People in gorgeous costumes surrounded me as I browsed the vending aisles at Everfree Northwest. My Little Pony bookmarks, paintings, keychains and more covered the vendor stands. A smile spread across my face at the sight of all the colorful equine merchandise.
People think that My Little Pony is for five year olds, but I was one of the youngest there. Most of the people at this convention were fourteen to seventeen years old. I used to also think that My Little Pony was for little kids, until my friend Susan showed me some of the Youtube videos. She explained that there is a lot more to My Little Pony than people think, and that there are different generations of the show. The newest generation is really for older kids; little kids can still watch it, but will not understand the true underlying meanings.
I was sad that Susan couldn’t come, because she lives so far away. She has never been to a My Little Pony convention before, and has always wanted to go. Her favorite comic artist was in the vendor room, and I talked with him about his comics and DeviantArt. He gave me the inside scoop about his new comics. I sent a message to Susan as soon as I got home afterwards. She was very excited!
There were long lines for autographs from the voice actors. Kids twelve and under, like me, were called foals, and thankfully we had a much shorter line for each voice actor. I chose to line up for three of my favorites. A guitarist entertained us with requested fan-made songs, as we waited. I recently broke a bone in my wrist, and instead of autographs on paper, I ended up with signatures and sayings on my cast.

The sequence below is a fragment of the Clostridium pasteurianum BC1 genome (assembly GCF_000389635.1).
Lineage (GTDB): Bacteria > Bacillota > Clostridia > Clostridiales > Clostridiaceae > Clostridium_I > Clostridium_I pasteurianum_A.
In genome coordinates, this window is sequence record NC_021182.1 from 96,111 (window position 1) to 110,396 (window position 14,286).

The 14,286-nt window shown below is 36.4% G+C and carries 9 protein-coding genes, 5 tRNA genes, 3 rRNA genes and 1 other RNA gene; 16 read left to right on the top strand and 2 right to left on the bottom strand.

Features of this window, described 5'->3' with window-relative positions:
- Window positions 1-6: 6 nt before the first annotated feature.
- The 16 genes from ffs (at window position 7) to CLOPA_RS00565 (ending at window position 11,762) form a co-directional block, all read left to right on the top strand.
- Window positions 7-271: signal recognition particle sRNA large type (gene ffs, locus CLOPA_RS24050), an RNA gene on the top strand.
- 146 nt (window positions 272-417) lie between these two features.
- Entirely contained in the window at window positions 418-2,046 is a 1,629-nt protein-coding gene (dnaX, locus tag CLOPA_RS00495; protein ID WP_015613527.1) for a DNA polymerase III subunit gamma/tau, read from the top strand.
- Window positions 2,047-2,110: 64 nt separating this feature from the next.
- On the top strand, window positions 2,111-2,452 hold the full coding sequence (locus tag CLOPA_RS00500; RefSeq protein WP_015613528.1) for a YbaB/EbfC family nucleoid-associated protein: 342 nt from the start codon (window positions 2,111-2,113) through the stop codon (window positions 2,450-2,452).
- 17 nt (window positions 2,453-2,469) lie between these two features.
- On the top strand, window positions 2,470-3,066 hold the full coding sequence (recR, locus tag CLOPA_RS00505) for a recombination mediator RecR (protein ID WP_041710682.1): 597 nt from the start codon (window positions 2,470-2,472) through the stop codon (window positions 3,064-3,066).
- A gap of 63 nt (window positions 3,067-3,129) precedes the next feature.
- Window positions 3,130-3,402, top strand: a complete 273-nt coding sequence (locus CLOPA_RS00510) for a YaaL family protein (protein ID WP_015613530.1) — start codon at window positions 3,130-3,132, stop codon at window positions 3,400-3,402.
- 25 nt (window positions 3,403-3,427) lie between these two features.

I wasn’t sure what to expect when I asked my dad to bring me to my first ever convention. The ambience was happy and excited, and well-organized at the same time. In addition to teenage girls in role play costumes, I was surprised to see so many older boys and young men present. It wasn’t quite what I had imagined, but It sure was awesome!
Signing cast with John de Lancie
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The goal of my blog is to increase awareness of childhood glaucoma and other eye diseases, and to unite kids like me living with visual impairment.